Whisper discusses plans to stamp its mark on growing business with new inhouse studio facilities
Production company Whisper is expanding its business with the creation of new studio facilities at its London headquarters to enable it to put the “Whisper stamp” on content for its ever-growing list of clients.
Whisper has experienced significant growth over the past five years, going from eight people in 2015 when managing director Mark Cole joined the business, to over 80 today, alongside the addition of Bethan Evans from All England Lawn Tennis Club (AELTC) who will be joining in July this year as head of broadcast operations.
The company has strong partnerships that have helped enable this growth, including with Timeline TV for facilities. However, it has decided that in order to make its mark on content and to capture all sized contracts, it is time to build its own studios, a Master Control Room (MCR) and high-end post production facilities in house, all of which is designed for increased emphasis on remote productions.
Commented Cole: “As we’ve picked up new contracts we’ve looked for other ways to expand. We’ve always tried to place the emphasis on inhouse facilities, mainly down the post production route, and we’ve got some really good partnerships; we’ve had a really good partnership with Timeline TV for facilities and we’ll continue that as they’ll still be a good partner for us on some of those bigger projects.”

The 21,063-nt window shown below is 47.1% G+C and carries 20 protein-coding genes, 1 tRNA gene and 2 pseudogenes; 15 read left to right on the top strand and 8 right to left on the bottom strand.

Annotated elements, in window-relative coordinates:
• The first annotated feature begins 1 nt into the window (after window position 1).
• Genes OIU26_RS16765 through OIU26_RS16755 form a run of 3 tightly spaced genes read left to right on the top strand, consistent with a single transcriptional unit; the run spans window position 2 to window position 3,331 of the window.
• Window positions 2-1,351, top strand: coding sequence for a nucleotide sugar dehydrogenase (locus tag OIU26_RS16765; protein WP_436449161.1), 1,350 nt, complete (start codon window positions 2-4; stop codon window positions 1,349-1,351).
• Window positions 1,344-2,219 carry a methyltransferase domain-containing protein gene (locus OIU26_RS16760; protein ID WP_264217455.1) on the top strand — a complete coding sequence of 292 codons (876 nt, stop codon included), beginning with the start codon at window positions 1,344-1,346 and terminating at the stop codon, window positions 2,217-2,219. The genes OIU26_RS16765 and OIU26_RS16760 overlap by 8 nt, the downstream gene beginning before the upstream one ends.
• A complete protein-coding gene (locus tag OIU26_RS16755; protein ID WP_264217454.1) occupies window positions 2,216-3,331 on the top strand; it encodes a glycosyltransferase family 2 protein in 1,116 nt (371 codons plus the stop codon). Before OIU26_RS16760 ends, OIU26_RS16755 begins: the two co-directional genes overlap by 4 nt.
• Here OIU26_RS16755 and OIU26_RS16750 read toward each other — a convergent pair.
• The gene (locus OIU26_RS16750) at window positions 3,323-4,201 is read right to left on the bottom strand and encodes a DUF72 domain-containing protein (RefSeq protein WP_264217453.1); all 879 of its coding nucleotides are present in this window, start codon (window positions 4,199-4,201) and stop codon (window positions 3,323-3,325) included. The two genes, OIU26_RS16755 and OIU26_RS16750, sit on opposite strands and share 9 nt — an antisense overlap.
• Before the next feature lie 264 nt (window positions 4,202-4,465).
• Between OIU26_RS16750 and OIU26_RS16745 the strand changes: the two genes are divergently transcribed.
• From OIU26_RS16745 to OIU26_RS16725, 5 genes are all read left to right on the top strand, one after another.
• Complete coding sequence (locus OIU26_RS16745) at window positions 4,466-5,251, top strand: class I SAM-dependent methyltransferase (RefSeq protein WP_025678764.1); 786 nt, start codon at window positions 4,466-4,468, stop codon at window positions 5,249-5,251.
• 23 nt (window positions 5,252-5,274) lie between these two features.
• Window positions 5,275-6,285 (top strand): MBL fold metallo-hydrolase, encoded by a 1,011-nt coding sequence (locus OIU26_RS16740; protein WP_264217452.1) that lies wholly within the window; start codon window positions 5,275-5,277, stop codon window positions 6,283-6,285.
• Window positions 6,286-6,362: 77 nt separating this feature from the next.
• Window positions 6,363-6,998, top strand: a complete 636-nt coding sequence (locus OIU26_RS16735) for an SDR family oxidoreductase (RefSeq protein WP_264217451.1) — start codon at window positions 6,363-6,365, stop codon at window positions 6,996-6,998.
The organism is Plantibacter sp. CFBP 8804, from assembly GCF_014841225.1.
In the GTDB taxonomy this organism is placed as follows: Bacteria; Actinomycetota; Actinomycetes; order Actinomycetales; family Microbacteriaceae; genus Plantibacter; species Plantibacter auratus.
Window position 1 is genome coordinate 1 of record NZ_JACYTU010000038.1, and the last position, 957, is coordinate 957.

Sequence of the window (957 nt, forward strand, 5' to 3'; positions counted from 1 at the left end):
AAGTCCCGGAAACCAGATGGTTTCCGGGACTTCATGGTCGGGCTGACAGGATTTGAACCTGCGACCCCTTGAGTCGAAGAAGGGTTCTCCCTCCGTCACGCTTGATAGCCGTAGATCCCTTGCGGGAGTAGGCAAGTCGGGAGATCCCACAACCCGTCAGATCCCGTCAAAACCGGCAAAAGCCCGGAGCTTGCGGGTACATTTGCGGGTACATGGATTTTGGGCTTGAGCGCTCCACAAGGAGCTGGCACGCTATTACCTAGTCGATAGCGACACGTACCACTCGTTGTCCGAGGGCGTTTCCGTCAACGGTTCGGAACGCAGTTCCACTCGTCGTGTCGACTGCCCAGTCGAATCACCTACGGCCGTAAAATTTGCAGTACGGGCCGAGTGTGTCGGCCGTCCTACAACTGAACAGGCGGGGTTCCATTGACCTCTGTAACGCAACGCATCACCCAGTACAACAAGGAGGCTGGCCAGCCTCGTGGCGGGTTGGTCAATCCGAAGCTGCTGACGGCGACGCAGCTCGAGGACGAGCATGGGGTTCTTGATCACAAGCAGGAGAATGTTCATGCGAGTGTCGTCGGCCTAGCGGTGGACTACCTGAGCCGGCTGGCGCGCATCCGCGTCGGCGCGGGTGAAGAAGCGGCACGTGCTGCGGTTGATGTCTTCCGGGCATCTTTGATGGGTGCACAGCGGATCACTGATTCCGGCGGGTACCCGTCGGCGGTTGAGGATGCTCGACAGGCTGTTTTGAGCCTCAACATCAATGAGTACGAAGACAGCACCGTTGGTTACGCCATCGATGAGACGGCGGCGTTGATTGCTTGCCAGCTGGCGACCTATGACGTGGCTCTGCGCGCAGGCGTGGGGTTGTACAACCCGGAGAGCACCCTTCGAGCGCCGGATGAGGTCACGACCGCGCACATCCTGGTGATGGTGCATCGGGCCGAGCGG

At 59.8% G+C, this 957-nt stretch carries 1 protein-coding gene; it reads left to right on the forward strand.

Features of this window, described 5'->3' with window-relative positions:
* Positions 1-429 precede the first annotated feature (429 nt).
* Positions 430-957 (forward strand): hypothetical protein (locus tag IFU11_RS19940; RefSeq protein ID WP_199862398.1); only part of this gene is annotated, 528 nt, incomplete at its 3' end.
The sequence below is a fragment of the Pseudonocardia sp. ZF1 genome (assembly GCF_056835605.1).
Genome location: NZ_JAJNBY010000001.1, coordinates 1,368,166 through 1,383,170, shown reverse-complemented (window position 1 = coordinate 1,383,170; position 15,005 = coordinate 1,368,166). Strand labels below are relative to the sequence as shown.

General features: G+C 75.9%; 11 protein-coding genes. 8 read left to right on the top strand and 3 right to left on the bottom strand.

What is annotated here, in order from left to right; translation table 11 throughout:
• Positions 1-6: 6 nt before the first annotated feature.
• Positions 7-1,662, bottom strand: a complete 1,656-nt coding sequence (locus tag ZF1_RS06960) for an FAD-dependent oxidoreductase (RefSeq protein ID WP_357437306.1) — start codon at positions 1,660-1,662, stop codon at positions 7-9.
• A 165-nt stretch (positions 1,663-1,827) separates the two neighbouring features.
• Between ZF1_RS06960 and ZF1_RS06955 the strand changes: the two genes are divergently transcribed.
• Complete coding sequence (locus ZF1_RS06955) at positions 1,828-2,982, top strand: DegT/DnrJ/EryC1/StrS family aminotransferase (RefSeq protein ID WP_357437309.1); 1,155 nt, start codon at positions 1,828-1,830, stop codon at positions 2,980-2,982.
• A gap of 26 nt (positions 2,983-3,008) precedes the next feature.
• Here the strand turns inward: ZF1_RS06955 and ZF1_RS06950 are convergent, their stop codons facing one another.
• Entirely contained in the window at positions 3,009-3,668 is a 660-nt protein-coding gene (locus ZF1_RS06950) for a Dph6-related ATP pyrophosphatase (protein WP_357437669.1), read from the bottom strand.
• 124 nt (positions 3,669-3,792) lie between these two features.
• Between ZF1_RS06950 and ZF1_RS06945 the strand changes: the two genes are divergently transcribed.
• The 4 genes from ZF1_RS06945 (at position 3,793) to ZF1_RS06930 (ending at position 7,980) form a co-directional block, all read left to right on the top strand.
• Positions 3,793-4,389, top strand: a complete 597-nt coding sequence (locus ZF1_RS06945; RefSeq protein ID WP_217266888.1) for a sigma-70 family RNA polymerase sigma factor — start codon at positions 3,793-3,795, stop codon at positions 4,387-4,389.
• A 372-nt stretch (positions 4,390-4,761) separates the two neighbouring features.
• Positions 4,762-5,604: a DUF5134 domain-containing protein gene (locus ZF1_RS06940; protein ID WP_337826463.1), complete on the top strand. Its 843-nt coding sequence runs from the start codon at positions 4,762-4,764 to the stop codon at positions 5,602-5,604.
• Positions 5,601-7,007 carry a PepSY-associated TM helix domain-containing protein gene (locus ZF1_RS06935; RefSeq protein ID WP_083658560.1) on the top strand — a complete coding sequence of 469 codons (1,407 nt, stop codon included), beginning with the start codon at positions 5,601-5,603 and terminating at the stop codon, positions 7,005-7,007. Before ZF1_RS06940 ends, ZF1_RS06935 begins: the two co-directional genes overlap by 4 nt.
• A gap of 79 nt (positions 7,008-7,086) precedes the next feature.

He continues: “We have looked at those larger production companies over the years, like IMG and Gravity who have their own inhouse facilities, and we didn’t want to feel like we’re missing out on future opportunities. [The new studio] is making us best-in-class in those areas so that we can offer the full facility to partners.”
Whisper will continue to work with Timeline on its NFL show that it does out of Timeline’s facilities in Stratford and women’s football out of Timeline’s Ealing base, but the new studio will add more flexibility for the business, Cole says.
“There are a lot of international projects [that we have now and coming up] so we just need to make sure we’re fully connected. Another big area of innovation for us over the past couple of years is remote production. We’ve won three awards over the past two years for our remote production workflow. So it’s always been in our minds, can we transition this to our facilities in West London? This feels like a natural move to allow ourselves to play more into those projects from a remote capacity. And a crucial part of it is that it has the Whisper stamp on it.”
Cole comments on what the new facilities will bring to Whisper: “It will really ramp up our existing levels and makes us fit for our expansion rate. We can do a lot more of our content in house than at the moment. I’d probably say we do 30% to 40% [in house] at the moment, but we can probably move that up to 70% in terms of content that’s being driven from our West London office.”
Focus on connectivity
On the facility itself, the main focus will be a 24/7 MCR with full connectivity coming in via NEP, Whisper’s connectivity partner. There will also be nine edit suites, a sound dub facility, a grading suite and an off-tube area, all of which will be connected to the rest of the building.